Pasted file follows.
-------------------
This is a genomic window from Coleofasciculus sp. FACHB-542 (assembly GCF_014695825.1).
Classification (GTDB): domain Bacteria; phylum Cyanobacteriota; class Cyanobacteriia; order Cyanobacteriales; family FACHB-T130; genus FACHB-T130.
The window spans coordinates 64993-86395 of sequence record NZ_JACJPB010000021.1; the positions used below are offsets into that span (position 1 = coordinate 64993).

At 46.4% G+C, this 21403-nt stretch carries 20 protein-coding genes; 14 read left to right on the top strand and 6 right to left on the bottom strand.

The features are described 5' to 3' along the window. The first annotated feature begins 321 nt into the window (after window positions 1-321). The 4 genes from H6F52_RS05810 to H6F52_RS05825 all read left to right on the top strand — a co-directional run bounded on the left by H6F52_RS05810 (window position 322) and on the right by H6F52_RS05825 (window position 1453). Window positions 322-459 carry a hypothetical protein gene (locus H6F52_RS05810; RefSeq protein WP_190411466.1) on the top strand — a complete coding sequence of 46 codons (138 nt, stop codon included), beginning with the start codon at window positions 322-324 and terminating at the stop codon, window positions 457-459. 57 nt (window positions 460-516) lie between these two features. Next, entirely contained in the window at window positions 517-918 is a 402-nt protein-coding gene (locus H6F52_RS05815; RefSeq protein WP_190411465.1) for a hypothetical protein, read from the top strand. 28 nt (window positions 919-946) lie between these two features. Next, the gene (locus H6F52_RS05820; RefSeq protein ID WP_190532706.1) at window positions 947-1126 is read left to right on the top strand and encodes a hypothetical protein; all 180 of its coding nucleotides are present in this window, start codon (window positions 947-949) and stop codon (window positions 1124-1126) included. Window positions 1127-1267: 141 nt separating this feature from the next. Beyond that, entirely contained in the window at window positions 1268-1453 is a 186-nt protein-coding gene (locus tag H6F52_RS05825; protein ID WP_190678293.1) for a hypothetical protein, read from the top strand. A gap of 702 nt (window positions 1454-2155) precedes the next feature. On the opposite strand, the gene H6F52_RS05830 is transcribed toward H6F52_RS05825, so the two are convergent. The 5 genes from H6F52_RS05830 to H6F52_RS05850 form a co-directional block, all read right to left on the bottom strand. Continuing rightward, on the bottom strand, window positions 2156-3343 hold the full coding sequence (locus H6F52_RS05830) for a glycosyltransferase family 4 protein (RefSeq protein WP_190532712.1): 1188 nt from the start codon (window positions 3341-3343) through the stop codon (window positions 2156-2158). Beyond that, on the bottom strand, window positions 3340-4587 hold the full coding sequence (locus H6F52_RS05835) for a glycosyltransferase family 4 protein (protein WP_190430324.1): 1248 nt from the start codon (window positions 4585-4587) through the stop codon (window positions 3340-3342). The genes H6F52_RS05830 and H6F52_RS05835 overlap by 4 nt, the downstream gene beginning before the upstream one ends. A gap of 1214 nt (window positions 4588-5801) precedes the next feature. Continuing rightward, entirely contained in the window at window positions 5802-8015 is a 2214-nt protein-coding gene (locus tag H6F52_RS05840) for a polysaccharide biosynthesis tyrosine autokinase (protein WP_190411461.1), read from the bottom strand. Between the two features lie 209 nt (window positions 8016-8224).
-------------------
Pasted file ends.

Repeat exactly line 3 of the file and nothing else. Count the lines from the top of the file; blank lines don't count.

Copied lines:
The window spans coordinates 64993-86395 of sequence record NZ_JACJPB010000021.1; the positions used below are offsets into that span (position 1 = coordinate 64993).